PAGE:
Given the number of tulips I photograph every spring, you’d probably never guess that as a child, tulips were my least-favorite flower. Tulips always struck me as being boring and non-imaginative, the kind of flower you’d design if your tastes were monochromatic and you had no flair for texture. I’m guessing the tulips of my childhood were particularly bland, their uniformity as unimpressive as that of artificial flowers. Or maybe I just didn’t like Tiny Tim.
On Saturday around sunset, J and I took a quick walk through the Boston Public Garden on our way to an evening symphony concert. The Public Garden tulips were in full-flower, and with them were throngs of tulip appreciators, many of them with cameras. Perhaps my botanical tastes have matured, or maybe there are more (and more interesting) tulip varieties in New England gardens than there were in the Ohio gardens of my childhood, because now I find myself truly liking tulips. Whereas those bland tulips from my childhood seemed boring in their monotone uniformity, now I’m amazed at how many colors, shapes, and sizes tulips take. Or maybe I just really liked Michael Pollan’s The Botany of Desire and haven’t been able to look at tulips the same way since reading it.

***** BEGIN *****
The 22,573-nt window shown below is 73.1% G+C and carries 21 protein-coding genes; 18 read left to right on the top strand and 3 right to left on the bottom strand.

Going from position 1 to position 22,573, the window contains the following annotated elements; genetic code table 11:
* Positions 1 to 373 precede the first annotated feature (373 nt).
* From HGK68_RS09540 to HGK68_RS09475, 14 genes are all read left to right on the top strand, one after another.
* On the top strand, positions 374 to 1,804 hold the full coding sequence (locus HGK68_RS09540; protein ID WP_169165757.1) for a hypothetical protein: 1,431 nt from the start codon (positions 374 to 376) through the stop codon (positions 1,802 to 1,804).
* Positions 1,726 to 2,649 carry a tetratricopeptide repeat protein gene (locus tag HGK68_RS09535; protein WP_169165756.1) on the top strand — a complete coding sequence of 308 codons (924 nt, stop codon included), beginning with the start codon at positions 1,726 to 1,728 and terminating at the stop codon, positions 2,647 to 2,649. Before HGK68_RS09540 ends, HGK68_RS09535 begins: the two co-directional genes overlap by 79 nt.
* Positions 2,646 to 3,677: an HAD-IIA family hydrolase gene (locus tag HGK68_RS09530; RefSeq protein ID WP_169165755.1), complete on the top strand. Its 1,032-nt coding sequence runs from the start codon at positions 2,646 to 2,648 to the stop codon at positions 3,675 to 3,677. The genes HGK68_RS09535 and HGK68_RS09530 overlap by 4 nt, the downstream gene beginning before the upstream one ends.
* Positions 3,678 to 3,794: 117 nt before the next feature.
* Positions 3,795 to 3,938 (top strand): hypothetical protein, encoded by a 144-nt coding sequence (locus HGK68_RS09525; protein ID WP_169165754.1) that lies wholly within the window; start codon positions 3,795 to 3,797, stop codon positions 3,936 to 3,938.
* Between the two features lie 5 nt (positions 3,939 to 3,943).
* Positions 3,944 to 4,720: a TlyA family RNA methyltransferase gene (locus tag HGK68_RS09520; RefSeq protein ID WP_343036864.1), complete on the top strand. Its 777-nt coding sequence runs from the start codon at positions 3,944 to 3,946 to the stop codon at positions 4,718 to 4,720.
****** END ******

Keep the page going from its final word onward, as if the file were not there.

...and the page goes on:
Among the throngs of tulip-appreciators in the Public Garden on Saturday night were the folks who’d come to shoot tulips…
…as well as a bride and groom fresh from a wedding photography shoot among tulips, exactly four years and a day after the last time I blogged an April-chilled couple posing for pictures in the Public Garden.
Maybe it’s not the tulips that are remarkably uniform, but the behavior of tulip-appreciators (myself included) year after year.
Click here for a photo-set from Saturday night’s quick walk through the Boston Public Garden.